China Cracks Down On Many Aspects Of Islam


CHINA. Beijing. Muslims worshiping at Niu Jie Mosque during Eid al Fitr, the festival marking the end of Ramadan. 2005

The Chinese government is attempting to limit prayer time and areas of worship for practicing Muslims in the northwestern part of the nation, which some see as an effort to control the growth of Islam. China officially outlaws most religious practices within its borders. Posted signs outside some mosques reportedly direct Muslims not to go longer than one half-hour in prayer and also not to pray outside of them, as well.

Khotan residents are also prohibited from worshipping at moques outside of their town, reportedly angering some citizens. People who are upset with the rules do not express their concerns, however, for fear of retribution from the government. China's rules on Islam stretch from public into other facets of life, as well, as only official versions of the Qur'an are acceptable to use and Imams are forbidden from teaching from the book in private.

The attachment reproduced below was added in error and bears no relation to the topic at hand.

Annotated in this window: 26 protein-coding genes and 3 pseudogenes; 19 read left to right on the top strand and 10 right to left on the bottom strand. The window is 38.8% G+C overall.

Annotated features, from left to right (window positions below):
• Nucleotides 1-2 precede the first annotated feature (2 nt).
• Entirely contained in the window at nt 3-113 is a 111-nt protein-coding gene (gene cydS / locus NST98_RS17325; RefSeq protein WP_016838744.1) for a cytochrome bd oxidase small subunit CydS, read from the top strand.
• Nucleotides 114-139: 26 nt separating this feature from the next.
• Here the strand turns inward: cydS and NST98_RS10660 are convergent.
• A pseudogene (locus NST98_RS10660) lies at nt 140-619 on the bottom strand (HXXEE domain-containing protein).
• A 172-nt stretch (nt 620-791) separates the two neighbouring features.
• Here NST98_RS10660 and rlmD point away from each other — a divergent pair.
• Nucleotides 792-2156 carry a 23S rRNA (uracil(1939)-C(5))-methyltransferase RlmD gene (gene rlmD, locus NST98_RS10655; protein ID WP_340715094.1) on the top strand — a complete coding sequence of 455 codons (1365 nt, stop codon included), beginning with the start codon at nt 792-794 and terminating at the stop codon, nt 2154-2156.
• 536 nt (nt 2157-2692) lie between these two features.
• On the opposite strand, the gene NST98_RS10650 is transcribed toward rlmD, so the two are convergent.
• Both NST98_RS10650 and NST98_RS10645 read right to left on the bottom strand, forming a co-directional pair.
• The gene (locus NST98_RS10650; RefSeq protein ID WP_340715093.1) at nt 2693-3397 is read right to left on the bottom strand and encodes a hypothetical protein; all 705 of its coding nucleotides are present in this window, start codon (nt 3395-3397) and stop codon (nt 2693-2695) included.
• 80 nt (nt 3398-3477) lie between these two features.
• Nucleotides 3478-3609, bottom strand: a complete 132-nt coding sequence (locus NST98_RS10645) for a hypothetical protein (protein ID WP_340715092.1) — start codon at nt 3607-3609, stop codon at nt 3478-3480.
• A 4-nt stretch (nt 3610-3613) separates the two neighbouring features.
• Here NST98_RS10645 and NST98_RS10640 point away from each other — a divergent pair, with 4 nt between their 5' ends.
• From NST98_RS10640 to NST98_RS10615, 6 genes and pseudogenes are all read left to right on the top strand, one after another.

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Also, in the southern regions of China live the troublesome Uighurs, a people whom old Russian travellers called Sart (a name which they used for sedentary, Turkish-speaking Muslims in general), while Western travellers called them Turki, in recognition of their language. The Chinese used to call them Ch'an-t'ou ('Turbaned Heads') but this term has been dropped, being considered derogatory, and the Chinese, using their own pronunciation, now called them Weiwuerh. As a matter of fact there was for centuries no 'national' name for them; people identified themselves with the oasis they came from, like Kashgar or Turfan.

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